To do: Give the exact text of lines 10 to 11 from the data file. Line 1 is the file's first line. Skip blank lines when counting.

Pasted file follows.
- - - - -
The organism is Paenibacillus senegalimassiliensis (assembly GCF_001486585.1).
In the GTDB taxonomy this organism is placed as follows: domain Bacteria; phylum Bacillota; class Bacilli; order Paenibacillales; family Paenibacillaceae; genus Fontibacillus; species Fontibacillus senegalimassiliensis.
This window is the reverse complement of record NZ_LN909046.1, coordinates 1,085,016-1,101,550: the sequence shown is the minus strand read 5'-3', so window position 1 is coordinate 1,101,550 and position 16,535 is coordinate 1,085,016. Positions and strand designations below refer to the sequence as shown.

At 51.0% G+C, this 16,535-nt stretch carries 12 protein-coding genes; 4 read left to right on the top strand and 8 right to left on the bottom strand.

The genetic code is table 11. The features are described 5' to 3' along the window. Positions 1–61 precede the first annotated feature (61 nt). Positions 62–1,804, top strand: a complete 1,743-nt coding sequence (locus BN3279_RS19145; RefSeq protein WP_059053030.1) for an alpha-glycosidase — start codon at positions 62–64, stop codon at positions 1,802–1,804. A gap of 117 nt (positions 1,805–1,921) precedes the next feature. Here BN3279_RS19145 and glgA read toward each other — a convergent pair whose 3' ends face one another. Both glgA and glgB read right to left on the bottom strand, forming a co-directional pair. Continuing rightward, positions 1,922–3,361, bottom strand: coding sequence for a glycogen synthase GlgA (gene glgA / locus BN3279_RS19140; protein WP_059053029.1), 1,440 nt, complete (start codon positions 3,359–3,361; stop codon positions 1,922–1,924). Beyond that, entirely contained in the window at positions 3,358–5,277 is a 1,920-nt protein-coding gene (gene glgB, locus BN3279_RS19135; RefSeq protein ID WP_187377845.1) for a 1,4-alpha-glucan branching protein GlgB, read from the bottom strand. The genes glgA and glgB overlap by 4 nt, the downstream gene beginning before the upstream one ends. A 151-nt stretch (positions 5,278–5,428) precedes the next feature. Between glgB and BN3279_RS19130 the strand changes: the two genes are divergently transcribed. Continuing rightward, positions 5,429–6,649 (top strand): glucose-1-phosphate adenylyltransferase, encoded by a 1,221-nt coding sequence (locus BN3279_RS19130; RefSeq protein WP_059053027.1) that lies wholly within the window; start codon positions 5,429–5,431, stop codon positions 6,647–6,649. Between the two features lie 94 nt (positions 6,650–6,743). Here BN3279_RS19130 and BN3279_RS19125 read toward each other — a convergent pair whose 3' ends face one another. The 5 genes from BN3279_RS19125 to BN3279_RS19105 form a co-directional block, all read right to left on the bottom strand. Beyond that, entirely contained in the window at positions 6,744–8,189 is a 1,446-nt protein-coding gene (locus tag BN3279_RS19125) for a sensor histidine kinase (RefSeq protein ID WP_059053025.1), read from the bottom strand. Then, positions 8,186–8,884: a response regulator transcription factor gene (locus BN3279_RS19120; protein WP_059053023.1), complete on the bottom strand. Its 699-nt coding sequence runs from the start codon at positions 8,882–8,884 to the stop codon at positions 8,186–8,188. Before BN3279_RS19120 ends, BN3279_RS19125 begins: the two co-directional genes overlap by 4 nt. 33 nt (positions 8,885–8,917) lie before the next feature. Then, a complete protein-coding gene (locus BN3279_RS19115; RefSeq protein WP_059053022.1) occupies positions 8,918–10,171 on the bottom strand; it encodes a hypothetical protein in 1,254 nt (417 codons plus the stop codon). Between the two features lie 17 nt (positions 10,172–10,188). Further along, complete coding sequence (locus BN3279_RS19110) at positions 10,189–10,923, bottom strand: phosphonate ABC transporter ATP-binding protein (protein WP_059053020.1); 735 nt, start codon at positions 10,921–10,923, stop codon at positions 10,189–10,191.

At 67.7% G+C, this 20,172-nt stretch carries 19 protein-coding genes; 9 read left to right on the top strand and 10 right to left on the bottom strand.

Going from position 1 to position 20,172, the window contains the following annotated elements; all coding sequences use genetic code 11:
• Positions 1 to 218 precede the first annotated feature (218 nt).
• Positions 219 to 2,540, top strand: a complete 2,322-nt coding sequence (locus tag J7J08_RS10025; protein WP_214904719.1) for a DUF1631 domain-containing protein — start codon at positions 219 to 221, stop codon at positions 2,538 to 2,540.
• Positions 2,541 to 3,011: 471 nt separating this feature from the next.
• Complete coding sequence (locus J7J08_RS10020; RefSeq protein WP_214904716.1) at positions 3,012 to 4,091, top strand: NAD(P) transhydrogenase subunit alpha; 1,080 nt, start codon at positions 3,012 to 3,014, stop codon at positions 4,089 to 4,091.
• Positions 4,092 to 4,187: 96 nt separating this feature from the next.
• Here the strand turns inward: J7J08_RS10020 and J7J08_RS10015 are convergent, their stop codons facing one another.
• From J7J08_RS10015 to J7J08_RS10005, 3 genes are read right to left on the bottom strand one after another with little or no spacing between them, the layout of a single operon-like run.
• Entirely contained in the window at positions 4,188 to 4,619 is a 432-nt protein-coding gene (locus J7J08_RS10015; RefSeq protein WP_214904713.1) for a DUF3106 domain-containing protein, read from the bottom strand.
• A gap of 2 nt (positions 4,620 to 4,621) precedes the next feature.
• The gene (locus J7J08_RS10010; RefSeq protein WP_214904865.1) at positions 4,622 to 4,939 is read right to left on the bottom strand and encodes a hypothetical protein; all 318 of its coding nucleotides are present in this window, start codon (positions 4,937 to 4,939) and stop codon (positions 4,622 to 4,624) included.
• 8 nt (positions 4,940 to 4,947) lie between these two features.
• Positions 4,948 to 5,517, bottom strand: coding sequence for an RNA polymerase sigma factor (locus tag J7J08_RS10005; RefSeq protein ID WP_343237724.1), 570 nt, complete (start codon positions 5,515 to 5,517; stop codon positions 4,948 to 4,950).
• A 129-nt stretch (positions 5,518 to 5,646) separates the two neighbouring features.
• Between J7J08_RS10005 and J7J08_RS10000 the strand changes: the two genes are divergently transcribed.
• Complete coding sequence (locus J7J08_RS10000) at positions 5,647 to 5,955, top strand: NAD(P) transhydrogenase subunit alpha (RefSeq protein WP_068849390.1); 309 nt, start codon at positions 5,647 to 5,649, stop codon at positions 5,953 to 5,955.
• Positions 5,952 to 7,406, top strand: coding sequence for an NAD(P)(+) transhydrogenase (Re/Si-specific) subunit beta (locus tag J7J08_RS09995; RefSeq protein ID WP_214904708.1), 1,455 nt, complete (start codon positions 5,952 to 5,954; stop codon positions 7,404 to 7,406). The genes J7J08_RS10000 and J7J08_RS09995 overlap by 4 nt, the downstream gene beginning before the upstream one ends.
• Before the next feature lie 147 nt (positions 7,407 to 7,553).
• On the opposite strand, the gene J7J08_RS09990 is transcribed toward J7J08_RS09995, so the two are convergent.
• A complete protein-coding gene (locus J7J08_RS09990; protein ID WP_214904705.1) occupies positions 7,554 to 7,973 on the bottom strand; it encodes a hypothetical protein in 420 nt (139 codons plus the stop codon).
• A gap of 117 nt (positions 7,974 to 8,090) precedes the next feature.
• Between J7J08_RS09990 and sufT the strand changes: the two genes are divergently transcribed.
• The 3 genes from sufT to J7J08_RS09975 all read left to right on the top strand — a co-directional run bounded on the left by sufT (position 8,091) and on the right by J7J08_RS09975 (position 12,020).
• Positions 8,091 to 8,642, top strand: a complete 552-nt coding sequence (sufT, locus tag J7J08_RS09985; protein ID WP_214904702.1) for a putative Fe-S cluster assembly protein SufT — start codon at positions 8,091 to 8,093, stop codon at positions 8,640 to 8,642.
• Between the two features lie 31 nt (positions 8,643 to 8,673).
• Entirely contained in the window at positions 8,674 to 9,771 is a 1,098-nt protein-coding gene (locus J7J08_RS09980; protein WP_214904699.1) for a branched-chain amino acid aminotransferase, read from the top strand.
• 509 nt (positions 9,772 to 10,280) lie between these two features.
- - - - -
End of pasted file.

• Positions 2,541 to 3,011: 471 nt separating this feature from the next.
• Complete coding sequence (locus J7J08_RS10020; RefSeq protein WP_214904716.1) at positions 3,012 to 4,091, top strand: NAD(P) transhydrogenase subunit alpha; 1,080 nt, start codon at positions 3,012 to 3,014, stop codon at positions 4,089 to 4,091.